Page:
"In the end, you're my sister," Edith says. "And one day, only we will remember Sybil, or Mama, or Papa, or Matthew, or Michael, or Granny, or Carson, or any of the others who have peopled our youth. Until at last, our shared memories will mean more than our mutual dislike."
I could have watched Downton Abbey all night last night, as is usually the case when I watch it. The moment that got me though was that statement from Edith. It spoke so clearly to my heart and to my experience that the loss of a sibling isn't just the loss of that person, it's the loss of all your shared memories. Ernie looked over at me and said, "WHAT? Are you CRYING?" I sniffed, and assured him I was fine, and indeed I was, but it was such a clear statement of loss and memories and family that it has really stayed with me.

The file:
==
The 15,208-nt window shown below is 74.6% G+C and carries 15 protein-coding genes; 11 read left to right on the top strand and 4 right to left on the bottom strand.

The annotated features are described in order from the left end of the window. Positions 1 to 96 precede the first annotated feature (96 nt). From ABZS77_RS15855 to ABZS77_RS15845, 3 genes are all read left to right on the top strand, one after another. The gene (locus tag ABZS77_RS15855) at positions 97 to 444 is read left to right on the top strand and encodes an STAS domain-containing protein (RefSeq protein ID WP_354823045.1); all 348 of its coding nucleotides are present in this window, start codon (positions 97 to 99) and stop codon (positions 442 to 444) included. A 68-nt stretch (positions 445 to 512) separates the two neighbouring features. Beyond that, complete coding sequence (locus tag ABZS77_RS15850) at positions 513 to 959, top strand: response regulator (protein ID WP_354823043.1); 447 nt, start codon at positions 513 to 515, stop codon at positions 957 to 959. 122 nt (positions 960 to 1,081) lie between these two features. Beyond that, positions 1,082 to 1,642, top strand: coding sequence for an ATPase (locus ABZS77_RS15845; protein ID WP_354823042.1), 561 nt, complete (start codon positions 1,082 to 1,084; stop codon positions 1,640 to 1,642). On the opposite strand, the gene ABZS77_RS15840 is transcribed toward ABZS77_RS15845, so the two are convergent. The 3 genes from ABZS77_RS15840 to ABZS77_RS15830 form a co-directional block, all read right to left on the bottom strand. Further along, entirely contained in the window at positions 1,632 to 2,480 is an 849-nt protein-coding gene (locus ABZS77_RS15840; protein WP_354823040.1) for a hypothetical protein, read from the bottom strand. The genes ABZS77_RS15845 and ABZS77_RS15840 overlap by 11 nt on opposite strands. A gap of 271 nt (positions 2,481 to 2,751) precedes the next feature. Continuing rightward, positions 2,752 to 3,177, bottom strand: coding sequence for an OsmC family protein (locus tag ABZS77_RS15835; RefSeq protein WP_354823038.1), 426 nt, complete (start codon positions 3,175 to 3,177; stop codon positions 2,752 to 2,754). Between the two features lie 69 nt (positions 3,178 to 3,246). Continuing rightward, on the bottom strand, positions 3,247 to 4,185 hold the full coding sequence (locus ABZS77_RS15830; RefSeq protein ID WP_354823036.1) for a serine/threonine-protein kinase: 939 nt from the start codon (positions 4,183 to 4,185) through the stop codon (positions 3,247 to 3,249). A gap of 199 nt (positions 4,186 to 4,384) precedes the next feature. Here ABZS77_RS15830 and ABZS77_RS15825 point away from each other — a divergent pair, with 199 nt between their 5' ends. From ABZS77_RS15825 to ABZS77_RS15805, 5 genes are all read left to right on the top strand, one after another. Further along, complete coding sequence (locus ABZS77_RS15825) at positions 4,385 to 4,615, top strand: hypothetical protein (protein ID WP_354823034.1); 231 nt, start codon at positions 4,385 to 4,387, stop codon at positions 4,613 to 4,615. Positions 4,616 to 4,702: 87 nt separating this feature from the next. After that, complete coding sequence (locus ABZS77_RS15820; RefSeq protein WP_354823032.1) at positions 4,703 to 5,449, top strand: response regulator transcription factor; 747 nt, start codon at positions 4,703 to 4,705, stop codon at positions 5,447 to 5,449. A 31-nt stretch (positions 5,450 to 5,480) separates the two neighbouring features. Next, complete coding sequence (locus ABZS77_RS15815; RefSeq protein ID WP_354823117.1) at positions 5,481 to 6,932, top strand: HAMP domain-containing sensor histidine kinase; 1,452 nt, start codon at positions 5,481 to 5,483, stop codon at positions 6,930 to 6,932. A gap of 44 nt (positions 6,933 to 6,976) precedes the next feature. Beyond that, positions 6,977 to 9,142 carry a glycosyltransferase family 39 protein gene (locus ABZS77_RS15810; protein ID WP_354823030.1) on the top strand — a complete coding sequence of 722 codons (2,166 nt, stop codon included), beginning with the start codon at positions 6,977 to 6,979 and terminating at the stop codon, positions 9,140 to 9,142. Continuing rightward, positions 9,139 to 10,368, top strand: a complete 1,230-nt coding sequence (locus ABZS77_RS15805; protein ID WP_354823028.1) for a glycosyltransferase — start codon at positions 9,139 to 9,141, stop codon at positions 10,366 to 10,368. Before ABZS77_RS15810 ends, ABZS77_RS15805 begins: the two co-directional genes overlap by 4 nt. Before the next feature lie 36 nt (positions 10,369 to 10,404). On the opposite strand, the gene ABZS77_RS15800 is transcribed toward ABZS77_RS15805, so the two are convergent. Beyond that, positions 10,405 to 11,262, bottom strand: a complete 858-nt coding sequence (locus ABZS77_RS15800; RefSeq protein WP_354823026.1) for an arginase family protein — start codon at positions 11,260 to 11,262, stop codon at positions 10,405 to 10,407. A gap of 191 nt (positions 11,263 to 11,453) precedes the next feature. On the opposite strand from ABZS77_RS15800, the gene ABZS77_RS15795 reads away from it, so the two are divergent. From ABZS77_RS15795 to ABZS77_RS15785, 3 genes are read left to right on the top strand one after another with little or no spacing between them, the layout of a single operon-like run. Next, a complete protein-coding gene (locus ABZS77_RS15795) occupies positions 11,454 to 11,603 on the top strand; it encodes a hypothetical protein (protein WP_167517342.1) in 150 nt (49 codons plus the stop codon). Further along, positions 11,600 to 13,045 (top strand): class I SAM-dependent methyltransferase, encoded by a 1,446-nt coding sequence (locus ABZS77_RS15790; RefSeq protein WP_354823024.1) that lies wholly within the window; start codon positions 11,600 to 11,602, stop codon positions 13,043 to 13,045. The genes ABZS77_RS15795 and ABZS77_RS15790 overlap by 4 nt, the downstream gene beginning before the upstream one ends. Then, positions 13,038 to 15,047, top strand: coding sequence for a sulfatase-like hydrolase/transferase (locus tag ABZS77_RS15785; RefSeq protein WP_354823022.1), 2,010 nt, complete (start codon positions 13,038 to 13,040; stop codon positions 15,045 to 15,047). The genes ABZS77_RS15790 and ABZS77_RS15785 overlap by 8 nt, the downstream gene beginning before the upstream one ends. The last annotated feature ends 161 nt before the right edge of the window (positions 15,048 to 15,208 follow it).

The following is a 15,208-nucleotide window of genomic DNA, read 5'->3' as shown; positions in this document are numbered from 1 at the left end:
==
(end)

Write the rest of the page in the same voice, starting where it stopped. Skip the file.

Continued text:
I think it's the same thing that brings closeness to people that you knew only tangentially 30 years ago, but with whom you now feel a kinship. As I've watched, just via facebook, John Isberg digging into the music scene of CU in the 80's and 90's and all the responses it has brought forth, I've thought about that. In some cases, the connections I feel now with some of those folks are far closer than they were to begin with, but as fewer people remember and reminisce about that period, those of us that have those shared memories feel a stronger and stronger bond....because it's all really just a different kind of family.